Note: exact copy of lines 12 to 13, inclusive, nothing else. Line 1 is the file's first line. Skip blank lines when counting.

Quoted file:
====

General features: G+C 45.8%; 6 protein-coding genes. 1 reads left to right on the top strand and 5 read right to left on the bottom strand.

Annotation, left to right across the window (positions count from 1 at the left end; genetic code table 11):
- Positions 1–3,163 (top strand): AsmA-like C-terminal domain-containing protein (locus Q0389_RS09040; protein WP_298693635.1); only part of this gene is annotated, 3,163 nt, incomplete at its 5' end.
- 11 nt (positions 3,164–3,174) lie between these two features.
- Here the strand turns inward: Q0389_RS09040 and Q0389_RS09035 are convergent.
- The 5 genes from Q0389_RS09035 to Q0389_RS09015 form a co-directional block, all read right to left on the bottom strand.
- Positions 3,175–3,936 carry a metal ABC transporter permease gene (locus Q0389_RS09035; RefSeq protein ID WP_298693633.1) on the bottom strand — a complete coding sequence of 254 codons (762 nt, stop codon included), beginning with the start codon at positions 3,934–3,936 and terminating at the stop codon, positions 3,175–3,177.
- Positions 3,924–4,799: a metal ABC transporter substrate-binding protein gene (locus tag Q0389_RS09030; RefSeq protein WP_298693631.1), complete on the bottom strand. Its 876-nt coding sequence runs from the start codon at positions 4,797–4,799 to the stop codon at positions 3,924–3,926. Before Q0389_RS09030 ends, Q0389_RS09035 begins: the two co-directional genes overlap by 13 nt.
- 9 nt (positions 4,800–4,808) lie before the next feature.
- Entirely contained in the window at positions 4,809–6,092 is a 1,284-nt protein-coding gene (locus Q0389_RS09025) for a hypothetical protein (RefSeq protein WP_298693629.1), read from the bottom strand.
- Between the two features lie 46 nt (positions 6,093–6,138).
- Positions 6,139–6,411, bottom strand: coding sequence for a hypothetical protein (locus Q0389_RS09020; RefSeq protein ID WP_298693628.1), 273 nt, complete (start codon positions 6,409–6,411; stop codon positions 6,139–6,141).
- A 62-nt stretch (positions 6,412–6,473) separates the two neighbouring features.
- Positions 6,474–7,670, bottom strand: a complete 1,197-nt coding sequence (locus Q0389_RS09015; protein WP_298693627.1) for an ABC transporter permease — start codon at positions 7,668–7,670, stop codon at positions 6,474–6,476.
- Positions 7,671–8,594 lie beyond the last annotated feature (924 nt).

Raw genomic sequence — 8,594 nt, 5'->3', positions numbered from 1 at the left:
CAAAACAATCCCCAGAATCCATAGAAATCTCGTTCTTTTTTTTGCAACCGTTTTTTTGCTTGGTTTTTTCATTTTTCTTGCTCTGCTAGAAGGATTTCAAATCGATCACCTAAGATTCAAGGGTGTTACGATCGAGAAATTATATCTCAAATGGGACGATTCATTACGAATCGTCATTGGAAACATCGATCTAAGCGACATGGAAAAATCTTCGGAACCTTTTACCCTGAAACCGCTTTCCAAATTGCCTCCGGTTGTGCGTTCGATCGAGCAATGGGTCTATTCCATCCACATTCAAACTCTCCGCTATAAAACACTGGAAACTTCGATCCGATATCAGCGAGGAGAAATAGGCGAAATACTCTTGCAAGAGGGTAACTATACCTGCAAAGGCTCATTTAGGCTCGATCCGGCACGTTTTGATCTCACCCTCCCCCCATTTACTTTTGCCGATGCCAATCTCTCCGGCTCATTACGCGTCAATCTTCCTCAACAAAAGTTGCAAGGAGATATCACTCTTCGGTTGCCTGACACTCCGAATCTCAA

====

- Positions 6,139–6,411, bottom strand: coding sequence for a hypothetical protein (locus Q0389_RS09020; RefSeq protein ID WP_298693628.1), 273 nt, complete (start codon positions 6,409–6,411; stop codon positions 6,139–6,141).
- A 62-nt stretch (positions 6,412–6,473) separates the two neighbouring features.